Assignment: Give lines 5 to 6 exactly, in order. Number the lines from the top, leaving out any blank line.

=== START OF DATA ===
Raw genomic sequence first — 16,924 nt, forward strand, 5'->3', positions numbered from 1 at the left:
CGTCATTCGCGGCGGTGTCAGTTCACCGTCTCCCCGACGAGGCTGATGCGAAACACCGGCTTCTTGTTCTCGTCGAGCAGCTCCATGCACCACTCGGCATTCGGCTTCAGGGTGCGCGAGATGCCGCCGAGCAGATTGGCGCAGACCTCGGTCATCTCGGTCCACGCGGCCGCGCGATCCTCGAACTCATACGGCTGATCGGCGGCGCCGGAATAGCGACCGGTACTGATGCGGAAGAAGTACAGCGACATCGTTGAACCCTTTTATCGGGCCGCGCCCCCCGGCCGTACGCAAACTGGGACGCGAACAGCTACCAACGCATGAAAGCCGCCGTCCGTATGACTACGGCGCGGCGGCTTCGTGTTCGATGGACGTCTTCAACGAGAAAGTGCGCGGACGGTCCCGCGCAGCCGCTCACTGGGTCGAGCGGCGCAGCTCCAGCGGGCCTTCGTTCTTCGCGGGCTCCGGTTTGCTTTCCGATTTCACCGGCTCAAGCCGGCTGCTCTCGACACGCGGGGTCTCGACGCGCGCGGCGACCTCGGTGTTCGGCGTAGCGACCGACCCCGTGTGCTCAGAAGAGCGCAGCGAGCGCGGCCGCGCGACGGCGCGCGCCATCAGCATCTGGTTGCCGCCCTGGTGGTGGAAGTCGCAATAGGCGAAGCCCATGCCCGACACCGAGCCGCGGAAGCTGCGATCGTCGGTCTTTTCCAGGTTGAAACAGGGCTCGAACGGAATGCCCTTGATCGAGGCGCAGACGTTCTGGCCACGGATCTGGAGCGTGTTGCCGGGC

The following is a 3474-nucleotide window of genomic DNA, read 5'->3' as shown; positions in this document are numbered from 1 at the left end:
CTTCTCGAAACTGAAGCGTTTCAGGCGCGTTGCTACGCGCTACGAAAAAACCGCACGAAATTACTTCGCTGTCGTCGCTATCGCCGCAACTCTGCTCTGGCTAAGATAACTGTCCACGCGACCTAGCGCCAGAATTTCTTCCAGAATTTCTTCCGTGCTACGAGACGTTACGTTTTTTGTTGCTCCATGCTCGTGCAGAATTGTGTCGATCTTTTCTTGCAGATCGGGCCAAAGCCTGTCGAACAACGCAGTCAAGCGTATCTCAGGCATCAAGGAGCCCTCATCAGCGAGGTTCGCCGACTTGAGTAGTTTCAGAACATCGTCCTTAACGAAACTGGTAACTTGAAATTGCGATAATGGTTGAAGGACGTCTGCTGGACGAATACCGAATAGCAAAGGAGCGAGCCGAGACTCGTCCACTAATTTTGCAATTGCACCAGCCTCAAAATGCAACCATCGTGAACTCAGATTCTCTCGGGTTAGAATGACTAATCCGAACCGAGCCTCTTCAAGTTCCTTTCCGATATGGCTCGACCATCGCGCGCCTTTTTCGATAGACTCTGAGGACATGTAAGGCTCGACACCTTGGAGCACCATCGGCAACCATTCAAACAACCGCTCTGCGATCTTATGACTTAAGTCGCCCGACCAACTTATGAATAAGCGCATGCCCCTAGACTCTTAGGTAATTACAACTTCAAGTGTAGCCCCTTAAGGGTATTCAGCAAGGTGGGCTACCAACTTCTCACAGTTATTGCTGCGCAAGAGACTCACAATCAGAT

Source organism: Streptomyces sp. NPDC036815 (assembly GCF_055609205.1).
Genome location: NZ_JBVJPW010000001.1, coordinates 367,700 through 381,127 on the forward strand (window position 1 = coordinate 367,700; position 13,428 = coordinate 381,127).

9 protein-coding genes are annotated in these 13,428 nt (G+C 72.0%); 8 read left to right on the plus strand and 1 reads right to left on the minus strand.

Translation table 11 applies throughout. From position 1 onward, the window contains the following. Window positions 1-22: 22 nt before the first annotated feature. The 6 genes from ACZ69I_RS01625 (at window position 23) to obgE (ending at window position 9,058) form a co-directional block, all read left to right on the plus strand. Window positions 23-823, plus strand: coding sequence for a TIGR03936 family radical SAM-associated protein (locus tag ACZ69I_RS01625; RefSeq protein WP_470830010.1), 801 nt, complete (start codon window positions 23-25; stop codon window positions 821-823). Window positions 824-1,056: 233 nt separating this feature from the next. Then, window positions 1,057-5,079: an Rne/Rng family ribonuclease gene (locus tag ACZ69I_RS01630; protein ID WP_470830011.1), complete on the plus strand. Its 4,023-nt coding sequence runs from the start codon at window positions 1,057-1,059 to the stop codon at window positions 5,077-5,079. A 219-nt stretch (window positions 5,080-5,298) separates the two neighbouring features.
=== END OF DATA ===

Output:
Source organism: Streptomyces sp. NPDC036815 (assembly GCF_055609205.1).
Genome location: NZ_JBVJPW010000001.1, coordinates 367,700 through 381,127 on the forward strand (window position 1 = coordinate 367,700; position 13,428 = coordinate 381,127).